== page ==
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Europol Launches New Cybercrime Taskforce

Europol announced on Monday the launch of a new taskforce with the mission to tackle cybercrime in the European Union and beyond.

Europol announced on Monday the launch of a new taskforce with the mission to tackle cybercrime in the European Union and beyond.

The new Joint Cybercrime Action Taskforce (J-CAT) is headquartered at the Europol’s European Cybercrime Center (EC3) and will be lead by Andy Archibald, the deputy director of the National Cyber Crime Unit at the United Kingdom’s National Crime Agency (NCA).

According to Europol, the United States, the United Kingdom, Canada, Austria, Germany, France, Italy, the Netherlands and Spain are part of the J-CAT in the six-month pilot during which the taskforce will coordinate international investigations targeting malware, underground forums and other cyber threats. Colombia and Australia have also committed to the project.

The initiative is the result of collaboration between the EC3, the FBI, the NCA and the EU Cybercrime Taskforce. Cyber liaison officers from the EC3, European Union member states, and non-EU law enforcement partners are part of the J-CAT.

“Today is a good day for those fighting cybercrime in Europe and beyond. For the first time in modern police history a multi-lateral permanent cybercrime taskforce has been established in Europe to coordinate investigations against top cybercriminal networks. The Joint Cybercrime Action Taskforce will operate from secure offices in Europol’s HQ assisted by experts and analysts from the European Cybercrime Centre,” commented Troels Oerting, head of the EC3. “The aim is not purely strategic, but also very operational. The goal is to prevent cybercrime, to disrupt it, catch crooks and seize their illegal profits”

The EC3 has been involved in numerous international operations, including the one against the banking Trojan Shylock, and a recently disrupted global scheme targeting money transfer services in Europe. With the launch of the J-CAT, law enforcement agencies want to further strengthen anti-cybercrime efforts and make joint investigations as efficient as possible.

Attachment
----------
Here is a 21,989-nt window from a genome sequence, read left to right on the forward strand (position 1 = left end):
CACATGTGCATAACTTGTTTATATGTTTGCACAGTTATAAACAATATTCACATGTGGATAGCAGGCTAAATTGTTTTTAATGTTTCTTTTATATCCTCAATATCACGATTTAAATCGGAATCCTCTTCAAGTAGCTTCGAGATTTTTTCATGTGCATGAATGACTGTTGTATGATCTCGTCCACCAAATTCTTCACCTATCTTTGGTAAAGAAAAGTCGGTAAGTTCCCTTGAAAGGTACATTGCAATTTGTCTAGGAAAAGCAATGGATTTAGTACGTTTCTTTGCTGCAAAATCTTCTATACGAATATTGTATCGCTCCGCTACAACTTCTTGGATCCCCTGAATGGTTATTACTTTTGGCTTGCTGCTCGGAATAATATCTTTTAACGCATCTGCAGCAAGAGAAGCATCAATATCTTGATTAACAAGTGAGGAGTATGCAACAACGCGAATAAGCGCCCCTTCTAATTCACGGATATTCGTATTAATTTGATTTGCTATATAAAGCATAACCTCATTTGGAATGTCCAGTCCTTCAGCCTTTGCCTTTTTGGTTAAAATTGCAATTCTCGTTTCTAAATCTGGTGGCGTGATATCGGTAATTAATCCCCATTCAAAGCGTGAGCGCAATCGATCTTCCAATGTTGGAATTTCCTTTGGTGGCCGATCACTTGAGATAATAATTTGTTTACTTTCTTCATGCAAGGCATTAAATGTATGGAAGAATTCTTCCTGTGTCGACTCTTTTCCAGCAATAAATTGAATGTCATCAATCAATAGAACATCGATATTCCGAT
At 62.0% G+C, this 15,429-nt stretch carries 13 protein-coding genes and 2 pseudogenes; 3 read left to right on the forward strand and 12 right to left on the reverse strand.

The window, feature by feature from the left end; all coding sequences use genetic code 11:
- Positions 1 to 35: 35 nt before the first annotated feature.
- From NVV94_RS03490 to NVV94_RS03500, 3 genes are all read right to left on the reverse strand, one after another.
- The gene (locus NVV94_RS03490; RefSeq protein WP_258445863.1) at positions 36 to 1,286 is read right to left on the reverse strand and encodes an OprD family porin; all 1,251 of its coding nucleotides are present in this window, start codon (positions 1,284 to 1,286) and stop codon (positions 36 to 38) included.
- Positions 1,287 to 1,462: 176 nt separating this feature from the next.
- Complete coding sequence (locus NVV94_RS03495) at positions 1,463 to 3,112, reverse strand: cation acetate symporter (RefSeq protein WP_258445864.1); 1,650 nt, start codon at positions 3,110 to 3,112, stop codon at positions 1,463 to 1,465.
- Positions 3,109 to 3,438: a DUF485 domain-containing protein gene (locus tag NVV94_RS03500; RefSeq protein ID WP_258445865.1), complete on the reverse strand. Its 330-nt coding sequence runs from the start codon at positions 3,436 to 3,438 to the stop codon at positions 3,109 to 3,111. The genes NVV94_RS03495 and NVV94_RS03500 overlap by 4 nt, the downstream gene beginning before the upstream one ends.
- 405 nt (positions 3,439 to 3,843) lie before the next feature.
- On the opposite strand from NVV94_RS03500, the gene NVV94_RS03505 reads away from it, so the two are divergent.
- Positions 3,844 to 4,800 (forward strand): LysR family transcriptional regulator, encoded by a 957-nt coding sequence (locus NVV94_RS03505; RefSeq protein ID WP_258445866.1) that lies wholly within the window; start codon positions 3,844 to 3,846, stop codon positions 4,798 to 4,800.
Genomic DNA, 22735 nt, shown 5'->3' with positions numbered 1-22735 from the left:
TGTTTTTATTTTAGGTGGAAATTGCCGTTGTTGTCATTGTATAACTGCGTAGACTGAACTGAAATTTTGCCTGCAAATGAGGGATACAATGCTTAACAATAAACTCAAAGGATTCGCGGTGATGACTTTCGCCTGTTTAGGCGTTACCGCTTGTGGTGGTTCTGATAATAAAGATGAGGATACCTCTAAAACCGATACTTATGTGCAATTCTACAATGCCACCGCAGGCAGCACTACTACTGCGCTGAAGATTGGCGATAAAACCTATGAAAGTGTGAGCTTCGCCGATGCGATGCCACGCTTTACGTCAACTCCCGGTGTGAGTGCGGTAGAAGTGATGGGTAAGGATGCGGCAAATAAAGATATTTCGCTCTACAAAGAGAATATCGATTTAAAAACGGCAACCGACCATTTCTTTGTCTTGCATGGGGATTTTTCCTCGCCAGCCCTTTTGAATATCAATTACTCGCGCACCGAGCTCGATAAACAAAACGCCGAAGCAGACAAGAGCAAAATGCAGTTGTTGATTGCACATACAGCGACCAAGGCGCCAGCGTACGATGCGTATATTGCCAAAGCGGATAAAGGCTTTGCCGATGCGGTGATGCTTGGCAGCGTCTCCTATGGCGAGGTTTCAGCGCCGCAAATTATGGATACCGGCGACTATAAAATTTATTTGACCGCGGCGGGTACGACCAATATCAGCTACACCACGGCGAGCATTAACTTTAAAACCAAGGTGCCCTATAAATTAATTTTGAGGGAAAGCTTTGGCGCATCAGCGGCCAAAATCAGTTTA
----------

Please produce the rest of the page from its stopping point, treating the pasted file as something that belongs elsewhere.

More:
The new taskforce with collect data on malware development and distribution, botnets, online fraud, and cyber intrusions from national repositories, government agencies and private sector partners. The data will be converted into actionable intelligence that will be used in investigations. The J-CAT will also organize meetings to obtain input on online threats from computer emergency response teams (CERTs) and private companies.

“There are many challenges faced by law enforcement agencies with regards to cyber criminals and cyber attacks. This is why there needs to be a truly holistic and collaborative approach taken when tackling them,” said Archibald. “The J-CAT will, for the first time, bring together a coalition of countries across Europe and beyond to coordinate the operational response to the common current and emerging global cyber threats faced by J-CAT members.”

In June, Europol announced the signing of an agreement with the European Union Agency for Network and Information Security (ENISA) in an effort to help EU member states with combating and preventing cybercrime.

Written By

Eduard Kovacs (@EduardKovacs) is a contributing editor at SecurityWeek. He worked as a high school IT teacher for two years before starting a career in journalism as Softpedia’s security news reporter. Eduard holds a bachelor’s degree in industrial informatics and a master’s degree in computer techniques applied in electrical engineering.

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